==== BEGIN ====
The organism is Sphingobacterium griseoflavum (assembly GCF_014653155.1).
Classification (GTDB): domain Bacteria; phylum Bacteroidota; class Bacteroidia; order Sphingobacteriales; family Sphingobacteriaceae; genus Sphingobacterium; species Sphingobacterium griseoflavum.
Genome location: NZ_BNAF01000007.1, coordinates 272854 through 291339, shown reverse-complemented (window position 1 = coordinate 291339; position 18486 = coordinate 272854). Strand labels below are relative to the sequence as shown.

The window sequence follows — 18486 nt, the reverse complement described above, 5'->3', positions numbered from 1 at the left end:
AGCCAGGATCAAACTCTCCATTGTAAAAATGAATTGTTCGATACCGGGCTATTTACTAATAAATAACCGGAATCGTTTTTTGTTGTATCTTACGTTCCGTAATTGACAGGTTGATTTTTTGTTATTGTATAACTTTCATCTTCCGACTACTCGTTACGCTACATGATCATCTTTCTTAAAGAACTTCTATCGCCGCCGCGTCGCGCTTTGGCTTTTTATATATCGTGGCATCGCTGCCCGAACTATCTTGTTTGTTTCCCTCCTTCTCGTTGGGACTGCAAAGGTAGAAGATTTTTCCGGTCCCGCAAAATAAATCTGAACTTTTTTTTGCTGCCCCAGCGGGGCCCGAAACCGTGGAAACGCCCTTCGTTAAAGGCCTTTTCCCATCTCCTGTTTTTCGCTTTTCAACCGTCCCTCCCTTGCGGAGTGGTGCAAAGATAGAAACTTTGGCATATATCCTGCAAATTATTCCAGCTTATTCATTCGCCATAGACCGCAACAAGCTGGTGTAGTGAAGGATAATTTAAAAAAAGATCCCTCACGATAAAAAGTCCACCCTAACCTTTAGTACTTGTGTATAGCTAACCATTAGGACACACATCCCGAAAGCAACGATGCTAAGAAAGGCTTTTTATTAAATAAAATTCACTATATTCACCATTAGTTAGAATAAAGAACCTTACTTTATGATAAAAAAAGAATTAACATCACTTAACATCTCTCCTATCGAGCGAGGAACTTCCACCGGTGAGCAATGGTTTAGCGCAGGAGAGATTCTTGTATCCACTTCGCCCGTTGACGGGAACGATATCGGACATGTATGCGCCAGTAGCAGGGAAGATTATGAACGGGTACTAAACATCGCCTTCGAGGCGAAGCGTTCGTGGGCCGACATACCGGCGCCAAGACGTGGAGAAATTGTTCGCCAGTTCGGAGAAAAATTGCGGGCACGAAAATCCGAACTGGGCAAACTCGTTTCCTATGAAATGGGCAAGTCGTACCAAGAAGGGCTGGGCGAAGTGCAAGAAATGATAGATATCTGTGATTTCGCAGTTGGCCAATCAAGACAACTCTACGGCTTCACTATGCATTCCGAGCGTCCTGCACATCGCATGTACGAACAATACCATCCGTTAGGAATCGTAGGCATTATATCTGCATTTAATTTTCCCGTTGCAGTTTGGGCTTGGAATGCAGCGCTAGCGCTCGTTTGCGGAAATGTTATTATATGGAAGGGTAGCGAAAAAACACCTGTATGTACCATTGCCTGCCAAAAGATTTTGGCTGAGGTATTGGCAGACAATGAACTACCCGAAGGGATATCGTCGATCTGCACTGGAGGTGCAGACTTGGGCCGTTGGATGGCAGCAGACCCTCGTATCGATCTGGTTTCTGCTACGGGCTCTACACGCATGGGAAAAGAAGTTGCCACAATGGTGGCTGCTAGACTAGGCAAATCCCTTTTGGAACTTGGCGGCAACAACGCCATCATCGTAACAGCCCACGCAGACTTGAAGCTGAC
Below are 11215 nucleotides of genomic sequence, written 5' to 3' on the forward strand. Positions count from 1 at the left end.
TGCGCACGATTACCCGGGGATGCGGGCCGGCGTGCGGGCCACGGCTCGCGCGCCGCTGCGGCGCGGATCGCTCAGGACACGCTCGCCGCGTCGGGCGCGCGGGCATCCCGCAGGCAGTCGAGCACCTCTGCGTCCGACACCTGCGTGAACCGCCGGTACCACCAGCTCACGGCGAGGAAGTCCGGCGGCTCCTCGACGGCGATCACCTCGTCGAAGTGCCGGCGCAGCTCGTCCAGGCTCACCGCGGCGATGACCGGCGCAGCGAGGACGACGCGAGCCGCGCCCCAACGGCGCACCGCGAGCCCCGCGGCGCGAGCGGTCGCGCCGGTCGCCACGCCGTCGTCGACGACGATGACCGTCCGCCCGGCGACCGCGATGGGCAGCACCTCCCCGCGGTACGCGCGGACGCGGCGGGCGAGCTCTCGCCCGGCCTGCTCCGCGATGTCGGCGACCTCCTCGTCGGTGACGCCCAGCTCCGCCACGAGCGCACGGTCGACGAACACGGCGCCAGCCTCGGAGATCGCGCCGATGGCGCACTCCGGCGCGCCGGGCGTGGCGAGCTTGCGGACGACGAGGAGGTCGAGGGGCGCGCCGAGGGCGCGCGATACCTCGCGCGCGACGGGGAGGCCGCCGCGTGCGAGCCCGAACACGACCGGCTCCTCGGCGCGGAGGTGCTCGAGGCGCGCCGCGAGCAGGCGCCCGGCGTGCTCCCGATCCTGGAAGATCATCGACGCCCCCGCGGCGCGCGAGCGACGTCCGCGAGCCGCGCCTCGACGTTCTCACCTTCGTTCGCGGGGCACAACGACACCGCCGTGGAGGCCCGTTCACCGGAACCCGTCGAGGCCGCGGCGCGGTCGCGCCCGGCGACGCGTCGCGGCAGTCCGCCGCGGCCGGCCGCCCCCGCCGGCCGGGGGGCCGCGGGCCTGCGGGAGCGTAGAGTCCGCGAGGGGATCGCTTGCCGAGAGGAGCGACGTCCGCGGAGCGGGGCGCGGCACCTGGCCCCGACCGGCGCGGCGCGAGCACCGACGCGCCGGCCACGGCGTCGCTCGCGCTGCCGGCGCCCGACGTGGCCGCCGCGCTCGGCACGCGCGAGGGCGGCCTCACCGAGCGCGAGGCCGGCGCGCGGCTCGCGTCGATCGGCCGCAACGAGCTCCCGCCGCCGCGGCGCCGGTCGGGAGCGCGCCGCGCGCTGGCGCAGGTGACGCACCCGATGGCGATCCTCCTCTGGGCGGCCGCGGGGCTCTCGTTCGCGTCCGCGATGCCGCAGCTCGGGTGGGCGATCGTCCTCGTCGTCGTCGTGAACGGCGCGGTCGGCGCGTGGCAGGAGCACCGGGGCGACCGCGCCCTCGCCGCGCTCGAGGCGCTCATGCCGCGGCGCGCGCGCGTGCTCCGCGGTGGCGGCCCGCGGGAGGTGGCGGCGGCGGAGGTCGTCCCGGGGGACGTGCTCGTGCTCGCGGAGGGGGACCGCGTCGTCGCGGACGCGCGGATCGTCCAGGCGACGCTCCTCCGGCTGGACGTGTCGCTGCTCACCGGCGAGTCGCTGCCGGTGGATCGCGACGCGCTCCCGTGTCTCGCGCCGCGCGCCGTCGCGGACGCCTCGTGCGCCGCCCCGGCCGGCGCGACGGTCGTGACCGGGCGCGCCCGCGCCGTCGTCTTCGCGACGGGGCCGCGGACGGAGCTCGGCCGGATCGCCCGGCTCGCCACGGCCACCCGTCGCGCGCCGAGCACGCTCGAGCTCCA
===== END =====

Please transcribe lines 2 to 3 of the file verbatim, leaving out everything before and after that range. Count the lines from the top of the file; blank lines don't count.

Classification (GTDB): domain Bacteria; phylum Bacteroidota; class Bacteroidia; order Sphingobacteriales; family Sphingobacteriaceae; genus Sphingobacterium; species Sphingobacterium griseoflavum.
Genome location: NZ_BNAF01000007.1, coordinates 272854 through 291339, shown reverse-complemented (window position 1 = coordinate 291339; position 18486 = coordinate 272854). Strand labels below are relative to the sequence as shown.